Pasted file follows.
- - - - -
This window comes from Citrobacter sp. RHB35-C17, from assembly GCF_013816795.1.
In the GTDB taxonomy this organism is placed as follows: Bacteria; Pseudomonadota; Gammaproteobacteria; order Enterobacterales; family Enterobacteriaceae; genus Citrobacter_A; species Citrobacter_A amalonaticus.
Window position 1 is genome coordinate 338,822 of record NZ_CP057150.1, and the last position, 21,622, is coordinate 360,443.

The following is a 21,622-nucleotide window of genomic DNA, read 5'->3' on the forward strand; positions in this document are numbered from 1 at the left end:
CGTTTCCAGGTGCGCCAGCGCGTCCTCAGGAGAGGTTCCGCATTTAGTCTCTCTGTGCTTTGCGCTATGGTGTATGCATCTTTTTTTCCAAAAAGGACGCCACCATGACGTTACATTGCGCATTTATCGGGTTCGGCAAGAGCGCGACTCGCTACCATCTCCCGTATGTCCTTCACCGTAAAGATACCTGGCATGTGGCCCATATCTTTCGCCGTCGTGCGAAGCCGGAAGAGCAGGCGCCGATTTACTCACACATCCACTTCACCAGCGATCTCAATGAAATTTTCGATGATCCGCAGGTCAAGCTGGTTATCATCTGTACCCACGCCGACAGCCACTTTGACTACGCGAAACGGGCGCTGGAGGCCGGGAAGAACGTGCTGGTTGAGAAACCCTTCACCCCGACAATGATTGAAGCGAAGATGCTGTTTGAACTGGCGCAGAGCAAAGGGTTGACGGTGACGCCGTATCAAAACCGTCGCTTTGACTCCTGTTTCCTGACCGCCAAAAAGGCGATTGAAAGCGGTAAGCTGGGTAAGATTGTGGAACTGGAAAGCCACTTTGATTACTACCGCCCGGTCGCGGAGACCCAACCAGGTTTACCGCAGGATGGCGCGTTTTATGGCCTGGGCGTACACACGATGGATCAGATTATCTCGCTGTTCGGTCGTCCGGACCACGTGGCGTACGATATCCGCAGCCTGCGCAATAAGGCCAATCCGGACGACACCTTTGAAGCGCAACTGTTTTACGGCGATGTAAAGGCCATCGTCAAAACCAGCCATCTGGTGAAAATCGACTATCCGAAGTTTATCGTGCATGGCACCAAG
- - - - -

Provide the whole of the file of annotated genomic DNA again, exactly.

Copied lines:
This window comes from Citrobacter sp. RHB35-C17, from assembly GCF_013816795.1.
In the GTDB taxonomy this organism is placed as follows: Bacteria; Pseudomonadota; Gammaproteobacteria; order Enterobacterales; family Enterobacteriaceae; genus Citrobacter_A; species Citrobacter_A amalonaticus.
Window position 1 is genome coordinate 338,822 of record NZ_CP057150.1, and the last position, 21,622, is coordinate 360,443.

The following is a 21,622-nucleotide window of genomic DNA, read 5'->3' on the forward strand; positions in this document are numbered from 1 at the left end:
CGTTTCCAGGTGCGCCAGCGCGTCCTCAGGAGAGGTTCCGCATTTAGTCTCTCTGTGCTTTGCGCTATGGTGTATGCATCTTTTTTTCCAAAAAGGACGCCACCATGACGTTACATTGCGCATTTATCGGGTTCGGCAAGAGCGCGACTCGCTACCATCTCCCGTATGTCCTTCACCGTAAAGATACCTGGCATGTGGCCCATATCTTTCGCCGTCGTGCGAAGCCGGAAGAGCAGGCGCCGATTTACTCACACATCCACTTCACCAGCGATCTCAATGAAATTTTCGATGATCCGCAGGTCAAGCTGGTTATCATCTGTACCCACGCCGACAGCCACTTTGACTACGCGAAACGGGCGCTGGAGGCCGGGAAGAACGTGCTGGTTGAGAAACCCTTCACCCCGACAATGATTGAAGCGAAGATGCTGTTTGAACTGGCGCAGAGCAAAGGGTTGACGGTGACGCCGTATCAAAACCGTCGCTTTGACTCCTGTTTCCTGACCGCCAAAAAGGCGATTGAAAGCGGTAAGCTGGGTAAGATTGTGGAACTGGAAAGCCACTTTGATTACTACCGCCCGGTCGCGGAGACCCAACCAGGTTTACCGCAGGATGGCGCGTTTTATGGCCTGGGCGTACACACGATGGATCAGATTATCTCGCTGTTCGGTCGTCCGGACCACGTGGCGTACGATATCCGCAGCCTGCGCAATAAGGCCAATCCGGACGACACCTTTGAAGCGCAACTGTTTTACGGCGATGTAAAGGCCATCGTCAAAACCAGCCATCTGGTGAAAATCGACTATCCGAAGTTTATCGTGCATGGCACCAAG